Kansas Farmer Logo

Ethanol emerged as farm fuel 40 years ago

Pioneers in ethanol in 1980 saw it as a fuel made on the farm for farm use.

Jacky Goerzen

November 9, 2020

2 Min Read
An article from 1980 about Cheyenne County farmer Tom Bandel and his brother, Bob, built a homemade still on his farm and tur
FARM-MADE ETHANOL: Cheyenne County farmer Tom Bandel and his brother, Bob, built a homemade still on his farm and turned corn into fuel and cattle feed for his own use back in 1980. P.J. Griekspoor

Ethanol is big business in Kansas today, but back in its infancy in 1980, it was being touted as a potential farm-produced fuel to supply the needs of individual farmers.

Among the early adopters was Tom Bandel, a farmer in Cheyenne County, who purchased a still and began manufacturing alcohol with his brother, Bob, who was a drag racer and had faith in the fuel quality of alcohol.

The pair spent about $4,000 invested in their still, with many of the parts salvaged on the farm. A “batch” turned about 30 bushels of corn into 75 gallons of fuel and enough wet distillers grain to feed about 275 head of cattle.

70 years ago

George Fuhrman of Atchison County had found a “miracle” crop to renew the tired soils on his 50-year-old farm: red clover.

Fuhrman said planting the sweet legume in his rotation of corn, wheat, and oats gave him yields that were twice the county average as well as providing an additional cash crop of hay or seed.

In addition to the clover rotation, he terraced the entire farm, farmed on the contour and seeded a strip of brome on the contour above each terrace to prevent silting.

65 years ago

The farmers of southwest were just beginning to develop the miracle of irrigation back in the winter of 1955. The new 10-county Southwest Kansas Water Users Association was getting organized, passing a constitution and making business decisions.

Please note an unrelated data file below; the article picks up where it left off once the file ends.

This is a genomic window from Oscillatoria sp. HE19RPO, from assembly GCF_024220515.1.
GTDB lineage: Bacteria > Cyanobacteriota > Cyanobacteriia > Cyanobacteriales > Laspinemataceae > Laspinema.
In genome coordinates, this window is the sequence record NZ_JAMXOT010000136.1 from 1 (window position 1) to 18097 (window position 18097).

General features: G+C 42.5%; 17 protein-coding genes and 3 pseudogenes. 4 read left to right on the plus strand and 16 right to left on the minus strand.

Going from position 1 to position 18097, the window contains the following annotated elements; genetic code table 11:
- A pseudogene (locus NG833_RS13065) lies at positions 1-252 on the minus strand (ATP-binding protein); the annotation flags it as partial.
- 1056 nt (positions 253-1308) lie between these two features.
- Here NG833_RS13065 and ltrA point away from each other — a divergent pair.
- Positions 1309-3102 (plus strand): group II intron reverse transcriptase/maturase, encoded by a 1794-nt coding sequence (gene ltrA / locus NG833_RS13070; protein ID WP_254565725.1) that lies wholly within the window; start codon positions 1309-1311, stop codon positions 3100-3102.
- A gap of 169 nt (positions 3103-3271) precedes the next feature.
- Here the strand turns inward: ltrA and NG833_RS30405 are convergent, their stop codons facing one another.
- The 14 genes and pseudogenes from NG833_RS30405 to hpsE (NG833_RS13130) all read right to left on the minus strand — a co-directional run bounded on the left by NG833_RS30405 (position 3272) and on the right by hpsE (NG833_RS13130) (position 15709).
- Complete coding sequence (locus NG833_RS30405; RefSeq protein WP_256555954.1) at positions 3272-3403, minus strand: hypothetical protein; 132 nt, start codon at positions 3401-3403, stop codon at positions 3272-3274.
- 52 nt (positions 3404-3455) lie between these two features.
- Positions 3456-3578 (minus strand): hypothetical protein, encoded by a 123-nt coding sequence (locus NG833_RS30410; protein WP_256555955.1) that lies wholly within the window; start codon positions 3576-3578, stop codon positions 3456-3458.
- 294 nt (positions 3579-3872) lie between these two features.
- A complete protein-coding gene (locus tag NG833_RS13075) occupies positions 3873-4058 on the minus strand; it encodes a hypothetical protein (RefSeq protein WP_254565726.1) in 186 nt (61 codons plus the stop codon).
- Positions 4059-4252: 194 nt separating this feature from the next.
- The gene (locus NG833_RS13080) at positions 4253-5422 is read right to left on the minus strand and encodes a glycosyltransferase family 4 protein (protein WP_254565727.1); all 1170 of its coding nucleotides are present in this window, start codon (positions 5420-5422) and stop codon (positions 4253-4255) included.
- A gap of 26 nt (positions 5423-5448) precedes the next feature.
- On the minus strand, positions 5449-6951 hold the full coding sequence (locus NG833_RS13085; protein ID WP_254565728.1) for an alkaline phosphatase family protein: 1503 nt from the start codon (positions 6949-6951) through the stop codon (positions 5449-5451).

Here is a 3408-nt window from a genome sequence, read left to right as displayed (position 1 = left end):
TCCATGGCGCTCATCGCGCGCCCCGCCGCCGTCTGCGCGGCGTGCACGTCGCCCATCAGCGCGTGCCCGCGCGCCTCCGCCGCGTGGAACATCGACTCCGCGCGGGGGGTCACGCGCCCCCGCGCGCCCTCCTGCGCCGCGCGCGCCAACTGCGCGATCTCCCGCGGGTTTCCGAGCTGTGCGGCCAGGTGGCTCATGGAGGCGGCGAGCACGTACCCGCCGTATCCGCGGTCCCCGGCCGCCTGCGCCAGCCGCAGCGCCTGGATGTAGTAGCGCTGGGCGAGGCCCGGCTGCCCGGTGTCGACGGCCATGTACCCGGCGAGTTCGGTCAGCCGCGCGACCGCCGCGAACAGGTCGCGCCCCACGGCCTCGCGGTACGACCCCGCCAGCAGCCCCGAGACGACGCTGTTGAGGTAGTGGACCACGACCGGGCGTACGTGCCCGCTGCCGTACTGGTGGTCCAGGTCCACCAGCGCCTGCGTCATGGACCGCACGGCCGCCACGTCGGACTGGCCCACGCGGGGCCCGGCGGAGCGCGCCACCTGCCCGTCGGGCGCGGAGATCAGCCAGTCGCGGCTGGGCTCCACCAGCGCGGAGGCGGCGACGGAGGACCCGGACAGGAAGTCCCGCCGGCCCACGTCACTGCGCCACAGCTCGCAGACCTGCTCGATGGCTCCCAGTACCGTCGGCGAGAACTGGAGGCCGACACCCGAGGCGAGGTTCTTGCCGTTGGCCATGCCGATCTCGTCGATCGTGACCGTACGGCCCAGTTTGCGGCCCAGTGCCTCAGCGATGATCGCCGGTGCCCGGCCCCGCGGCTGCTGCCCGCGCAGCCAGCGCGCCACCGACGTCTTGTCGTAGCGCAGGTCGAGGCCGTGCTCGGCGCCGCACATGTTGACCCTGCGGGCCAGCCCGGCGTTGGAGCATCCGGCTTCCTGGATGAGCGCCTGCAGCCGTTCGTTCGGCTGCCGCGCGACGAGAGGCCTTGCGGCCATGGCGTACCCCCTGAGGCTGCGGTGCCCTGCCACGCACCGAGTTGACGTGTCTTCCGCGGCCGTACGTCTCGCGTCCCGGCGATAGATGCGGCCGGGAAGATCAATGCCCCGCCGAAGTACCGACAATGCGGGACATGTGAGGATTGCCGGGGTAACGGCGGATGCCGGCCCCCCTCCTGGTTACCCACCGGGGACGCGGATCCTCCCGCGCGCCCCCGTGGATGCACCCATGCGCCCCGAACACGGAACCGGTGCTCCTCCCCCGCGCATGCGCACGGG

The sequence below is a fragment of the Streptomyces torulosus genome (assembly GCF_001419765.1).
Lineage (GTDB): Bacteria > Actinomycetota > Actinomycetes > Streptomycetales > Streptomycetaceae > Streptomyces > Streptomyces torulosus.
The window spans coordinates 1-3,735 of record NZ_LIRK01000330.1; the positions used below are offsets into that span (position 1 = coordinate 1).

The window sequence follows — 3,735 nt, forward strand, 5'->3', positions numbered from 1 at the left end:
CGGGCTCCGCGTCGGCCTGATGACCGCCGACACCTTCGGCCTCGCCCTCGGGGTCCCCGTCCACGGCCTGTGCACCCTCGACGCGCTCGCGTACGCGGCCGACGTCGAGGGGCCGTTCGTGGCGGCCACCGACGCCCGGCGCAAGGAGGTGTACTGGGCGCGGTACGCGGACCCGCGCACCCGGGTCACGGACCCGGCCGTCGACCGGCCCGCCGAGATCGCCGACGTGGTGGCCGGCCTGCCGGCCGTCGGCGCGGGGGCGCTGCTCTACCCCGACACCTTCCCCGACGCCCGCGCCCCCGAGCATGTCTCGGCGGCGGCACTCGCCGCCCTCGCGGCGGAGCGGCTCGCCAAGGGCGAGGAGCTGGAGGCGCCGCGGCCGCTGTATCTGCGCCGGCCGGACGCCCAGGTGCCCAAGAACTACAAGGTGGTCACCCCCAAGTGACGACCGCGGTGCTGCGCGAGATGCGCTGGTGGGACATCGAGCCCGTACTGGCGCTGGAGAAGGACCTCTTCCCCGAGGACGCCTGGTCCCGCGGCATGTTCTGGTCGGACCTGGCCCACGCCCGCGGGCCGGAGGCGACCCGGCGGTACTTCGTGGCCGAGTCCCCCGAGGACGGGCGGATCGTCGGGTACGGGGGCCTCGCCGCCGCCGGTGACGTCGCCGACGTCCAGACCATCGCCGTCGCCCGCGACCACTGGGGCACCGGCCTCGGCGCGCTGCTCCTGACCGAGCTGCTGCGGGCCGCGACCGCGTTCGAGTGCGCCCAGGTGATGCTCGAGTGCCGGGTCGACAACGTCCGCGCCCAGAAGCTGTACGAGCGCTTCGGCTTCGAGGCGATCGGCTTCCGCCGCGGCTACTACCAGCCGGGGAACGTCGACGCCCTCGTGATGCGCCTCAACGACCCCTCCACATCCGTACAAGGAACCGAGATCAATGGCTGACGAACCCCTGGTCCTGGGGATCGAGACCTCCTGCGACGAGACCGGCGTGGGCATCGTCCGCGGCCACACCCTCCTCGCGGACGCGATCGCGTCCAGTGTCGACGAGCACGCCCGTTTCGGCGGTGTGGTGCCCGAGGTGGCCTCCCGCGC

The group committed to carry out research on existing groundwater sources and the rate of recharge; encourage practices to hold rainfall including soil conservation, watershed programs, ponds and reservoir; perform a study of what policy should be regarding use of existing water supplies for irrigation, municipal, industrial and other uses; promote study of irrigation efficiency; and promote research on crops and production methods to make the best use of irrigation water.

55 years ago

Electricity on the farm wasn’t new back in 1965, but the “total electric” home was still a dream for many farm families. The great labor-saving tools of electric clothes washers, dryers and water heaters were hot products in advertisements of the day.

Popular suggestions for Christmas gifts in December of 1965 were electric blankets, ranges, refrigerators and, of course, television sets.

30 years ago

Corn yields were hitting near-record highs in 1990, averaging 130 bushes to the acre across the state according to numbers from Kansas Agricultural Statistics Service, coming very close to the record 136 bushels set in 1986.

Corn in Kansas State University demonstration plots did even better in some areas, with the test average going above 200 bushels per acre in Finney and Thomas counties.

Goerzen is executive director of the Old Cowtown Museum. She writes from Wichita.

Subscribe to receive top agriculture news
Be informed daily with these free e-newsletters

You May Also Like